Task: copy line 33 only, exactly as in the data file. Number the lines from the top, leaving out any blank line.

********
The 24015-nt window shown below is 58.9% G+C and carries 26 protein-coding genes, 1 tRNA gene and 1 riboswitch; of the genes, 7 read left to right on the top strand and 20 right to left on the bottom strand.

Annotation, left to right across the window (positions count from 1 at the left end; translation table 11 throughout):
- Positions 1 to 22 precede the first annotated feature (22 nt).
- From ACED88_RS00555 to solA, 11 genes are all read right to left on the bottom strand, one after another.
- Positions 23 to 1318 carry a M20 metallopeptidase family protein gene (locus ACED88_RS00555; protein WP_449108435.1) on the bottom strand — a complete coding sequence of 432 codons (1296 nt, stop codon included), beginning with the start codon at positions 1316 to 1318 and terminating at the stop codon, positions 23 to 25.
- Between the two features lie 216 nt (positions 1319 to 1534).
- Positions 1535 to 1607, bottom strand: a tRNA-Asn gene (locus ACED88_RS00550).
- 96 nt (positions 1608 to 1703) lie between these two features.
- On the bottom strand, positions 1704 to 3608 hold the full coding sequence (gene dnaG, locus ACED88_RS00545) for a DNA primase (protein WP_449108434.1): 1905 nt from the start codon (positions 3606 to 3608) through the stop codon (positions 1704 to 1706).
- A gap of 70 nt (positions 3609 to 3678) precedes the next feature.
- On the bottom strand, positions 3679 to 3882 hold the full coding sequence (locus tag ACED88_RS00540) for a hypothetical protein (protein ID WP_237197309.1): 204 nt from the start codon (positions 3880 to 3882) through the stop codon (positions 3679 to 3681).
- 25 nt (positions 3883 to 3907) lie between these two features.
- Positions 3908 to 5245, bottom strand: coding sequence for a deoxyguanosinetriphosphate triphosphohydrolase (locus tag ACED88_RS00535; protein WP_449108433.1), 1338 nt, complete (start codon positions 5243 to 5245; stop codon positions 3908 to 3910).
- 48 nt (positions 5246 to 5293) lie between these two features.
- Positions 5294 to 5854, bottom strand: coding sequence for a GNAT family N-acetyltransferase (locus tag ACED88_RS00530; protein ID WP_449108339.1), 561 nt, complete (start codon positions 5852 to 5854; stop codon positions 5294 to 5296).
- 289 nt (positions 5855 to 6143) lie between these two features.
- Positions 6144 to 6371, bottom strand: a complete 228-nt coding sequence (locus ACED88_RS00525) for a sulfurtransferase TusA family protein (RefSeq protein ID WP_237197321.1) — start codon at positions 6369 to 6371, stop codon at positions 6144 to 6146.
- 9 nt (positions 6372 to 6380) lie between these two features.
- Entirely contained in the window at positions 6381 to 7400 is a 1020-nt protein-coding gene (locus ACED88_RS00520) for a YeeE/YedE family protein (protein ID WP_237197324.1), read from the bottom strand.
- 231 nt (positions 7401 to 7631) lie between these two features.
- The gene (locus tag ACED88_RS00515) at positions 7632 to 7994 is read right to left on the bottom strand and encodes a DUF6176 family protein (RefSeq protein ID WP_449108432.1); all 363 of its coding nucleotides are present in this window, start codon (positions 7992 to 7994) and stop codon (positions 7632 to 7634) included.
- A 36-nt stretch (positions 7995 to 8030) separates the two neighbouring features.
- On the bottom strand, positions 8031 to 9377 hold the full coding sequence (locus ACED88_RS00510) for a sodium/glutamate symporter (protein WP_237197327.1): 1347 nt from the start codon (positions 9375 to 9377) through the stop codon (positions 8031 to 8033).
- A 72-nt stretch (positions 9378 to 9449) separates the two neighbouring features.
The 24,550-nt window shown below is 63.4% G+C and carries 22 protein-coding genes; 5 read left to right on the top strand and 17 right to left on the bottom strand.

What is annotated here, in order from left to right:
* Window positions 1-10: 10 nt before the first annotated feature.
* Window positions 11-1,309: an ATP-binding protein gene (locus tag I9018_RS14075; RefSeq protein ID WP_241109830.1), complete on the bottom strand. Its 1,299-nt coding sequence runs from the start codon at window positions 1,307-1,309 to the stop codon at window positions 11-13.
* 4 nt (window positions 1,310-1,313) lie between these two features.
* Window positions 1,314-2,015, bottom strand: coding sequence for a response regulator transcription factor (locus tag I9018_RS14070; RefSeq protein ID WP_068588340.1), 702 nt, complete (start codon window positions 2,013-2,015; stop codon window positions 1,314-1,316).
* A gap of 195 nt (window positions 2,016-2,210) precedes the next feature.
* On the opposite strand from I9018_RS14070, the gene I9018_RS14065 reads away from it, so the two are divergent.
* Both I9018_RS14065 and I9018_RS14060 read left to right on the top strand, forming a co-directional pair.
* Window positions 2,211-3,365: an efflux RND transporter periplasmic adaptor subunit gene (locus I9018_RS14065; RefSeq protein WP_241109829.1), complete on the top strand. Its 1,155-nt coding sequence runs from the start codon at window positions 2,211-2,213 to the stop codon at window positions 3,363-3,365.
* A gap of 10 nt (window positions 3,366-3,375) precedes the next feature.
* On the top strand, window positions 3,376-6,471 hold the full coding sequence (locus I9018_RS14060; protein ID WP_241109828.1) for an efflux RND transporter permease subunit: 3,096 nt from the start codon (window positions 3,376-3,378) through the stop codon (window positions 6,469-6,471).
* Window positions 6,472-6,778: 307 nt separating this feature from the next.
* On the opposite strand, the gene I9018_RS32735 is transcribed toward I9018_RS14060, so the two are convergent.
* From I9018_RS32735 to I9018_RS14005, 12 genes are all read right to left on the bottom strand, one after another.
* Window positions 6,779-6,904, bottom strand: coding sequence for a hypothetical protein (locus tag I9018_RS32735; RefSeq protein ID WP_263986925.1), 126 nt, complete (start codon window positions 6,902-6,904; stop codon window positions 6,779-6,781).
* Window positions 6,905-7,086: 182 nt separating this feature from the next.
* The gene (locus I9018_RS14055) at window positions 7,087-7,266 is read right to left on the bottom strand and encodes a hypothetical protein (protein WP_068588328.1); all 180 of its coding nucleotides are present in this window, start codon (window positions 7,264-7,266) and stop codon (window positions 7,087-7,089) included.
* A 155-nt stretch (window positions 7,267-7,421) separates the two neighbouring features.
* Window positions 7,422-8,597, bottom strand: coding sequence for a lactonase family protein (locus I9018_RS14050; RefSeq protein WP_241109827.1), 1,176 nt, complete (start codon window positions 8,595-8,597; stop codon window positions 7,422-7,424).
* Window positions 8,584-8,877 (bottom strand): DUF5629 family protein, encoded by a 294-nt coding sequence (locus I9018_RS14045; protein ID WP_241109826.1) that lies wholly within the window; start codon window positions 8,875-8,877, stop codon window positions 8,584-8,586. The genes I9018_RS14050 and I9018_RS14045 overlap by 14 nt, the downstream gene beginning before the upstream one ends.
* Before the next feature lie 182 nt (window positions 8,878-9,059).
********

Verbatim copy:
* Both I9018_RS14065 and I9018_RS14060 read left to right on the top strand, forming a co-directional pair.